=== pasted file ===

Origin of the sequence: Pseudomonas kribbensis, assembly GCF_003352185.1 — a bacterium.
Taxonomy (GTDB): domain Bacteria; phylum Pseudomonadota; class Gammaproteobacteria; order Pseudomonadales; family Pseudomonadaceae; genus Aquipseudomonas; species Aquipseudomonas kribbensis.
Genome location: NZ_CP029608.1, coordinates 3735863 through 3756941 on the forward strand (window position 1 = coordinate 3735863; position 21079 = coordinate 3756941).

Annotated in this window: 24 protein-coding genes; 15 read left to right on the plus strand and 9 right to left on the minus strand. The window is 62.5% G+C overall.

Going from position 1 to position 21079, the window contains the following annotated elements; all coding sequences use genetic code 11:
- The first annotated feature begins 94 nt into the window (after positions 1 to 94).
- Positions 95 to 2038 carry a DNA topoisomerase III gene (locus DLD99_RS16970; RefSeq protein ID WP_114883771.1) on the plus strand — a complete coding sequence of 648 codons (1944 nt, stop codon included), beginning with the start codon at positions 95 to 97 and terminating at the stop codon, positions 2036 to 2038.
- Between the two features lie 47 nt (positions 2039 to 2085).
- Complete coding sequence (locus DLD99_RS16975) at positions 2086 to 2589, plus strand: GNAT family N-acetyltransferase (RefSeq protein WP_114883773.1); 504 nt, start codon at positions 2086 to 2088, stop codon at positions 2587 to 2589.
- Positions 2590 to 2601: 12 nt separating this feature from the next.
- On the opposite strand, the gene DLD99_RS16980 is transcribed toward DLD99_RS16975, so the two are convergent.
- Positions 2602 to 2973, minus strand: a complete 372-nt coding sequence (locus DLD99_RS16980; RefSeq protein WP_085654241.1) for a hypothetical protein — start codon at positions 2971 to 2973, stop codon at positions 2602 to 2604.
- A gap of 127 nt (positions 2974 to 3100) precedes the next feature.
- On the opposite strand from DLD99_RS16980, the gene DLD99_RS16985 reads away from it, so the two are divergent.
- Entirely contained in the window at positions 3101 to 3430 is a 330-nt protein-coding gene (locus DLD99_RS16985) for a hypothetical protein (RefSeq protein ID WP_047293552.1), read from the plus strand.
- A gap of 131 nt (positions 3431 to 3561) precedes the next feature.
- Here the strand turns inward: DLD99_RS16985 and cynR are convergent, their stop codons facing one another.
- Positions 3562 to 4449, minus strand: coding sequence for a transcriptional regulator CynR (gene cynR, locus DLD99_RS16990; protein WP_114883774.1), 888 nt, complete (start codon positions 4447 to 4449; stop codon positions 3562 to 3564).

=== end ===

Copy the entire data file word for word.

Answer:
Origin of the sequence: Pseudomonas kribbensis, assembly GCF_003352185.1 — a bacterium.
Taxonomy (GTDB): domain Bacteria; phylum Pseudomonadota; class Gammaproteobacteria; order Pseudomonadales; family Pseudomonadaceae; genus Aquipseudomonas; species Aquipseudomonas kribbensis.
Genome location: NZ_CP029608.1, coordinates 3735863 through 3756941 on the forward strand (window position 1 = coordinate 3735863; position 21079 = coordinate 3756941).

Annotated in this window: 24 protein-coding genes; 15 read left to right on the plus strand and 9 right to left on the minus strand. The window is 62.5% G+C overall.

Going from position 1 to position 21079, the window contains the following annotated elements; all coding sequences use genetic code 11:
- The first annotated feature begins 94 nt into the window (after positions 1 to 94).
- Positions 95 to 2038 carry a DNA topoisomerase III gene (locus DLD99_RS16970; RefSeq protein ID WP_114883771.1) on the plus strand — a complete coding sequence of 648 codons (1944 nt, stop codon included), beginning with the start codon at positions 95 to 97 and terminating at the stop codon, positions 2036 to 2038.
- Between the two features lie 47 nt (positions 2039 to 2085).
- Complete coding sequence (locus DLD99_RS16975) at positions 2086 to 2589, plus strand: GNAT family N-acetyltransferase (RefSeq protein WP_114883773.1); 504 nt, start codon at positions 2086 to 2088, stop codon at positions 2587 to 2589.
- Positions 2590 to 2601: 12 nt separating this feature from the next.
- On the opposite strand, the gene DLD99_RS16980 is transcribed toward DLD99_RS16975, so the two are convergent.
- Positions 2602 to 2973, minus strand: a complete 372-nt coding sequence (locus DLD99_RS16980; RefSeq protein WP_085654241.1) for a hypothetical protein — start codon at positions 2971 to 2973, stop codon at positions 2602 to 2604.
- A gap of 127 nt (positions 2974 to 3100) precedes the next feature.
- On the opposite strand from DLD99_RS16980, the gene DLD99_RS16985 reads away from it, so the two are divergent.
- Entirely contained in the window at positions 3101 to 3430 is a 330-nt protein-coding gene (locus DLD99_RS16985) for a hypothetical protein (RefSeq protein ID WP_047293552.1), read from the plus strand.
- A gap of 131 nt (positions 3431 to 3561) precedes the next feature.
- Here the strand turns inward: DLD99_RS16985 and cynR are convergent, their stop codons facing one another.
- Positions 3562 to 4449, minus strand: coding sequence for a transcriptional regulator CynR (gene cynR, locus DLD99_RS16990; protein WP_114883774.1), 888 nt, complete (start codon positions 4447 to 4449; stop codon positions 3562 to 3564).